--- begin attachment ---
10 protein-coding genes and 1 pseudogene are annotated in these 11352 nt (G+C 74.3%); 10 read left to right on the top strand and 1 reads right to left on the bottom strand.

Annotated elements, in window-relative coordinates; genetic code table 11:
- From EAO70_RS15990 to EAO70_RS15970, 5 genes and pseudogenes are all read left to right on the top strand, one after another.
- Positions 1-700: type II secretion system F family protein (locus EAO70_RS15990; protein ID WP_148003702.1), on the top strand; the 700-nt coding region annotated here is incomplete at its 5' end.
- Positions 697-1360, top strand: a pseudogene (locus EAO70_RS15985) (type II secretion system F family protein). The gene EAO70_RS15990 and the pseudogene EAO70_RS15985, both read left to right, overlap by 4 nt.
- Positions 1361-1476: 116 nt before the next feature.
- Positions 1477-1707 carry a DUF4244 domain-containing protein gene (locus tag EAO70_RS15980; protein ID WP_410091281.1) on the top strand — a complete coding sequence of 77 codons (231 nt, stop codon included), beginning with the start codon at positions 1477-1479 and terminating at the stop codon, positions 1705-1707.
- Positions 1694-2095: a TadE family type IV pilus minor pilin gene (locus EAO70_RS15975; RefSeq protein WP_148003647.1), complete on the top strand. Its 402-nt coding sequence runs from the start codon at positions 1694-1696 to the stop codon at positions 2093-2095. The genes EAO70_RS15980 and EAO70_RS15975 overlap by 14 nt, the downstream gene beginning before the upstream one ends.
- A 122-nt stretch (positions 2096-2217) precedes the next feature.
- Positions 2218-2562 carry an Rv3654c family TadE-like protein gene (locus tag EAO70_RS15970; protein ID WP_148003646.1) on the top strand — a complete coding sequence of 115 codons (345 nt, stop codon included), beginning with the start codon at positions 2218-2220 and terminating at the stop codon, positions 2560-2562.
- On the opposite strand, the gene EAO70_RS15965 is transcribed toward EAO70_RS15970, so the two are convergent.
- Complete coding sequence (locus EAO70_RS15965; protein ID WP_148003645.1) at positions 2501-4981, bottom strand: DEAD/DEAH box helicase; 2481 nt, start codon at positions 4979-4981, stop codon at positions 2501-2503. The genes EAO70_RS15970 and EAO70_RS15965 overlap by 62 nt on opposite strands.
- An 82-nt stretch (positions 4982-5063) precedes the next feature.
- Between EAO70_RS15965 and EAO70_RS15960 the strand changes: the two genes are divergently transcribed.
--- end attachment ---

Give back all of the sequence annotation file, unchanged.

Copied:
10 protein-coding genes and 1 pseudogene are annotated in these 11352 nt (G+C 74.3%); 10 read left to right on the top strand and 1 reads right to left on the bottom strand.

Annotated elements, in window-relative coordinates; genetic code table 11:
- From EAO70_RS15990 to EAO70_RS15970, 5 genes and pseudogenes are all read left to right on the top strand, one after another.
- Positions 1-700: type II secretion system F family protein (locus EAO70_RS15990; protein ID WP_148003702.1), on the top strand; the 700-nt coding region annotated here is incomplete at its 5' end.
- Positions 697-1360, top strand: a pseudogene (locus EAO70_RS15985) (type II secretion system F family protein). The gene EAO70_RS15990 and the pseudogene EAO70_RS15985, both read left to right, overlap by 4 nt.
- Positions 1361-1476: 116 nt before the next feature.
- Positions 1477-1707 carry a DUF4244 domain-containing protein gene (locus tag EAO70_RS15980; protein ID WP_410091281.1) on the top strand — a complete coding sequence of 77 codons (231 nt, stop codon included), beginning with the start codon at positions 1477-1479 and terminating at the stop codon, positions 1705-1707.
- Positions 1694-2095: a TadE family type IV pilus minor pilin gene (locus EAO70_RS15975; RefSeq protein WP_148003647.1), complete on the top strand. Its 402-nt coding sequence runs from the start codon at positions 1694-1696 to the stop codon at positions 2093-2095. The genes EAO70_RS15980 and EAO70_RS15975 overlap by 14 nt, the downstream gene beginning before the upstream one ends.
- A 122-nt stretch (positions 2096-2217) precedes the next feature.
- Positions 2218-2562 carry an Rv3654c family TadE-like protein gene (locus tag EAO70_RS15970; protein ID WP_148003646.1) on the top strand — a complete coding sequence of 115 codons (345 nt, stop codon included), beginning with the start codon at positions 2218-2220 and terminating at the stop codon, positions 2560-2562.
- On the opposite strand, the gene EAO70_RS15965 is transcribed toward EAO70_RS15970, so the two are convergent.
- Complete coding sequence (locus EAO70_RS15965; protein ID WP_148003645.1) at positions 2501-4981, bottom strand: DEAD/DEAH box helicase; 2481 nt, start codon at positions 4979-4981, stop codon at positions 2501-2503. The genes EAO70_RS15970 and EAO70_RS15965 overlap by 62 nt on opposite strands.
- An 82-nt stretch (positions 4982-5063) precedes the next feature.
- Between EAO70_RS15965 and EAO70_RS15960 the strand changes: the two genes are divergently transcribed.